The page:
Camper Van Deliveries Up 125 Percent in November

Jason R. Sakurai
by Jason R. Sakurai

Camper vans, ubiquitous homes on wheels for digital nomads, were up 125 percent in total shipments in November, according to the RV Industry Association. This was part of total RV shipments that finished the month with 42,513 units, a 43.4 percent increase over the 29,644 units shipped in November of last year.

“RV manufacturers continue to post impressive shipment numbers as they work to meet the sustained demand for RVs,” said RVIA President Craig Kirby. “Our survey data shows this demand will continue in 2021, with 61 million Americans planning to take an RV trip in the next twelve months.”

Towable RVs, led by travel trailers, totaled 38,485 units for the month, an increase of 46.3 percent compared to last November’s aggregate of 26,297 units. Truck campers, units that slide into pickup beds or mount to flatbed platforms, registered 505 units, up 73.5 percent from 291 the past year.

Motorhomes finished the month with 4,028 units, up 20.3 percent compared to the November 2019 total of 3,347 units. This segment is comprised of Class A, Class B or van campers, and Class C motorized RVs.

Shipments stand at 390,030 units, up 3.0 percent for the year as the RV industry attempts to get a handle on consumer demand. The industry no doubt owes a debt of gratitude to Vice-President Mike Pence, the former governor of Indiana, where most of the RVs in the U.S. are manufactured. Pence quietly lobbied for and won support for the designation of the industry as essential workers, allowing manufacturers to continue largely unimpeded.

Wholesale RV shipments are forecasted to gain nearly 20 percent to 502,582 units in 2021 after totaling 423,628 units in 2020. This projection predicts total shipments ranging between 490,300 and 515,400 units with the most likely 2021 year-end total reaching 502,582, an 18.7 percent increase over 2020. Over the next two months, shipments are anticipated to finish within a range of 414,100 to 433,100 units with the most likely outcome being 423,638 units. That total would represent a 4.3 percent gain over the 406,700 units in 2019.

[Images: © 2020 J. Sakurai/TTAC, RVIA]

Jason R. Sakurai
Jason R. Sakurai

With a father who owned a dealership, I literally grew up in the business. After college, I worked for GM, Nissan and Mazda, writing articles for automotive enthusiast magazines as a side gig. I discovered you could make a living selling ad space at Four Wheeler magazine, before I moved on to selling TV for the National Hot Rod Association. After that, I started Roadhouse, a marketing, advertising and PR firm dedicated to the automotive, outdoor/apparel, and entertainment industries. Through the years, I continued writing, shooting, and editing. It keep things interesting.

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  • Redgolf Redgolf on Dec 27, 2020

    Most people that buy an RV, unless you are going to live in it, let it sit in their driveway or storage for 10/11 months out of the year, then wind up ditching them to the next schmuck who thinks they are going to "see the country" living the good easy frontier life that is portrayed in the advertising!

    • ToolGuy ToolGuy on Dec 27, 2020

      @redgolf, I have a friend who is: a) Kind of depressed right now b) Bought a travel trailer several months ago I believe there is a clear causal link from b) to a).

  • Mopar4wd Mopar4wd on Dec 28, 2020

    RV ownership is pricey and it's a luxury unless you do it full time. I don't have a camper right now but have been looking for a small travel trailer. I have borrowed and been camping with others a number of times with my kids and grew up with a 26' travel trailer. I find camping with the kids way less stressful then hotel stays, a lot of that has to do with more places for active kids to roam, in the end it dosen't save any money over vacationing in a hotel but the experience is far different.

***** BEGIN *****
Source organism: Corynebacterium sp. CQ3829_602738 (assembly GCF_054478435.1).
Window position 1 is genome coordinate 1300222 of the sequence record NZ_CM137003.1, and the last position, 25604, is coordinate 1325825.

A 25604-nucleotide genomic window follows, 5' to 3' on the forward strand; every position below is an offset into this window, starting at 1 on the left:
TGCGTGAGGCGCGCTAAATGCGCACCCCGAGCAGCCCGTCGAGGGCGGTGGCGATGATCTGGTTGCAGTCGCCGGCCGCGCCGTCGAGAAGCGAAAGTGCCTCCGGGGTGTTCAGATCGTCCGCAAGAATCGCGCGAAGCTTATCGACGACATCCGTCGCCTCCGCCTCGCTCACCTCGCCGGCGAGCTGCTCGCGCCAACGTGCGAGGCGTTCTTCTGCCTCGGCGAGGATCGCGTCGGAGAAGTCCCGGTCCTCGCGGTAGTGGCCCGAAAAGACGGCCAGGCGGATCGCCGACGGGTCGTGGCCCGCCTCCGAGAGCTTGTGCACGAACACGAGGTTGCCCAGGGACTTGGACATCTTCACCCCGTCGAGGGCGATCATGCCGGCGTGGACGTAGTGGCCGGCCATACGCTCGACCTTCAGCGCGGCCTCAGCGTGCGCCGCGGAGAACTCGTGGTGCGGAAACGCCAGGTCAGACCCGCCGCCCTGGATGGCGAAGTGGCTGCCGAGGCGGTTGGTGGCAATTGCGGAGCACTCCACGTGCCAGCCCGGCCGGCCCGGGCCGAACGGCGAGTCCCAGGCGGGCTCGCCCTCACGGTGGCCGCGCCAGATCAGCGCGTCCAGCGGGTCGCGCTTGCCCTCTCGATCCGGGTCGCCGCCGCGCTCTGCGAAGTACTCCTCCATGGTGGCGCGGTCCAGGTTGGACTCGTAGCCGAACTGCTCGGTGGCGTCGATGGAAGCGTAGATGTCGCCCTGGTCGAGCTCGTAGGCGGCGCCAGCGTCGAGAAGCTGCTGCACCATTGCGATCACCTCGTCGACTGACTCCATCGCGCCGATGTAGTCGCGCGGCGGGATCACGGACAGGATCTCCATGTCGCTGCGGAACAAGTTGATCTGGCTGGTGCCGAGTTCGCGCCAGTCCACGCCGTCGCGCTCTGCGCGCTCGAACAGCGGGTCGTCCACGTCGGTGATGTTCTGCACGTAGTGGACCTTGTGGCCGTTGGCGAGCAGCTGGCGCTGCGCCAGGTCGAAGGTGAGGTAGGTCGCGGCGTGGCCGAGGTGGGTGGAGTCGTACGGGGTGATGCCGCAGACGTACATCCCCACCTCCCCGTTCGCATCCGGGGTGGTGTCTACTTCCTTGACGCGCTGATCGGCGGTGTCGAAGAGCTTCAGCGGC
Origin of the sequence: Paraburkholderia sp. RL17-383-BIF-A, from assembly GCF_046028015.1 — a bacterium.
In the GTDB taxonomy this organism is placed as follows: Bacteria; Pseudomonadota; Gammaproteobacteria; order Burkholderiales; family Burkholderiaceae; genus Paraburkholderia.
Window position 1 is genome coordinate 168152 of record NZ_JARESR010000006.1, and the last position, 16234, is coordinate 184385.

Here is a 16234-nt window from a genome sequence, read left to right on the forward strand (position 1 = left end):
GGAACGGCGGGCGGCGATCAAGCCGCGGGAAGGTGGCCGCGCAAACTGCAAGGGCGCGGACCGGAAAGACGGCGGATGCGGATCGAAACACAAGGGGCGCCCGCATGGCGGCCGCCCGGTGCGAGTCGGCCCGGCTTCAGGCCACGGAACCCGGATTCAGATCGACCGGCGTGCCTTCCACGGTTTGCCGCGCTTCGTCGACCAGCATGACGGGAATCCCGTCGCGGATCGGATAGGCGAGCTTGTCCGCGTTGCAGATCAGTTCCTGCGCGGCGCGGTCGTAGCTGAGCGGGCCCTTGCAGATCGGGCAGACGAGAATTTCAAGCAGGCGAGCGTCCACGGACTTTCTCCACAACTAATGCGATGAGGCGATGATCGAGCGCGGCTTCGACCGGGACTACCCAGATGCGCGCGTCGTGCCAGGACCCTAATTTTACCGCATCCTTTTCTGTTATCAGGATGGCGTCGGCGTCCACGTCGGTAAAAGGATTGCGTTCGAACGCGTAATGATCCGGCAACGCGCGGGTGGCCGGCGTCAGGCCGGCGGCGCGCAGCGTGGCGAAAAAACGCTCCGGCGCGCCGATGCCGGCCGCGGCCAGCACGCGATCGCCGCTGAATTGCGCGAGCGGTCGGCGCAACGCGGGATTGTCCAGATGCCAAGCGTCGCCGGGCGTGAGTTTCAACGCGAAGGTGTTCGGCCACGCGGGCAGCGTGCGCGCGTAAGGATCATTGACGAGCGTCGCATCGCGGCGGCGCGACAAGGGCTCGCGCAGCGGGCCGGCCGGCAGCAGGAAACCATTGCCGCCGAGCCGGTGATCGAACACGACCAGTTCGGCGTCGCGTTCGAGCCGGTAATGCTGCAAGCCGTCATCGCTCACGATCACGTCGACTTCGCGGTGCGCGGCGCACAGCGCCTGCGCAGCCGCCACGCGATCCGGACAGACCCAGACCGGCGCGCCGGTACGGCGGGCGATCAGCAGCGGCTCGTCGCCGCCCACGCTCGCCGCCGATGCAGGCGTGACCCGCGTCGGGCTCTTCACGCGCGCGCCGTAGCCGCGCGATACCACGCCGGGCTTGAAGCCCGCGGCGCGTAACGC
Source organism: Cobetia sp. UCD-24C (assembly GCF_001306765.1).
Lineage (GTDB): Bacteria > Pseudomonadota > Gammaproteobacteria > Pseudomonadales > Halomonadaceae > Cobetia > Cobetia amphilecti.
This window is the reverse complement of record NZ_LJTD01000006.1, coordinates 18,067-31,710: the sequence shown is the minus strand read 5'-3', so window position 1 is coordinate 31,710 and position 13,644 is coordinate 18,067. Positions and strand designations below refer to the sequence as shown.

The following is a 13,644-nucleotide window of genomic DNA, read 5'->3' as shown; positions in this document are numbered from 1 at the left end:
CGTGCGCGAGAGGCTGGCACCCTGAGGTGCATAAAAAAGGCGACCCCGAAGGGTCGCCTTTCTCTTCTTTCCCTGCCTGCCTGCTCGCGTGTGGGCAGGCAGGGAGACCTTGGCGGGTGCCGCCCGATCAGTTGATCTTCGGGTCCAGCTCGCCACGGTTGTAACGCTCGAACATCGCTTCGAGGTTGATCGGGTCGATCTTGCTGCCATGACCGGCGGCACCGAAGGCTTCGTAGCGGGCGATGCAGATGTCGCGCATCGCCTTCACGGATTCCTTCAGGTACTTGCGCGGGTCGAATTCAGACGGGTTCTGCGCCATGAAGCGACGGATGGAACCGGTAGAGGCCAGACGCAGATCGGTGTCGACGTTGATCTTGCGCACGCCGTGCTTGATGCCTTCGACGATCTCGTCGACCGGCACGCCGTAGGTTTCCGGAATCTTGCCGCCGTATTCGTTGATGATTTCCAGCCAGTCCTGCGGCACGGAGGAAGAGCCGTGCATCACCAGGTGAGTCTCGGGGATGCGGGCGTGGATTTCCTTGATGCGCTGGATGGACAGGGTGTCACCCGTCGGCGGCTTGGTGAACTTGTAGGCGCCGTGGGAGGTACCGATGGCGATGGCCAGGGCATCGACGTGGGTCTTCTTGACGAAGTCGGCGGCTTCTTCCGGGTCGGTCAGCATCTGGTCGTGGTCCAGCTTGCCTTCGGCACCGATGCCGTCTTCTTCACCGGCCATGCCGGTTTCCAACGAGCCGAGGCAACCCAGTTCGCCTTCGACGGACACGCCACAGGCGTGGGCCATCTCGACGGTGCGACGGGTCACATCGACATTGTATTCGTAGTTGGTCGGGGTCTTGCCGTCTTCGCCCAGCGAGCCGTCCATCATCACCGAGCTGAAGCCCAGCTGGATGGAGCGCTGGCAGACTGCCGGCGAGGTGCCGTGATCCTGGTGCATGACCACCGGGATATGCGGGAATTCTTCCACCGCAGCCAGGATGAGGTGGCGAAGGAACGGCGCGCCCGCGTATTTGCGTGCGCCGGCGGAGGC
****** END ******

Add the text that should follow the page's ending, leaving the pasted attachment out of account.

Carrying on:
• El scotto I look forward to watching MTG and Tommy Tuberville when the UAW comes to their states.
  • El scotto Vehicle company white collar (non-union) engineers design the parts and assembly procedures. The UAW members are instructed on how to install the parts. Engineers are also in charge of quality control. The executives are ulimately responible for the quality of their products.
  • Chris P Bacon I don't care either way, the employees have the right to organize, and I'm never going to buy a VW. But.... It would be interesting if the media (HINT HINT) would be able to provide a detailed look at what (if anything) the VW workers gain by unionizing. There will be dues to pay. How much? I bet the current policies, pay and benefits mirror other auto companies. When all is said and done an the first contract signed, my money is on the UAW to be he only ones who really come out ahead. That leads into my next comment. Once a union is voted onto the property, it is almost impossible to get rid of them. Even if the membership feels the union doesn't have their best interests in mind, the hurdles to get rid of them are too high. There were a lot of promises made by the UAW, even if they don't deliver, they'll be in Chattanooga even if the membership decides they made a mistake.
  • 1995 SC How bout those steel tariffs. Wonder if everyone falls into the same camp with respect to supporting/opposing them as they did on the auto tariffs a few weeks ago. Doubt it. Wonder Why that would be?
  • Lorenzo Nice going! They eliminated the "5" numbers on the speedometer so they could get it to read up to 180 mph. The speed limit is 65? You have to guess one quarter of the needle distance between 60 and 80. Virtually every state has 55, 65, and 75 mph speed limits, not to mention urban areas where 25, 35, and 45 mph limits are common. All that guesswork to display a maximum speed the driver will never reach.
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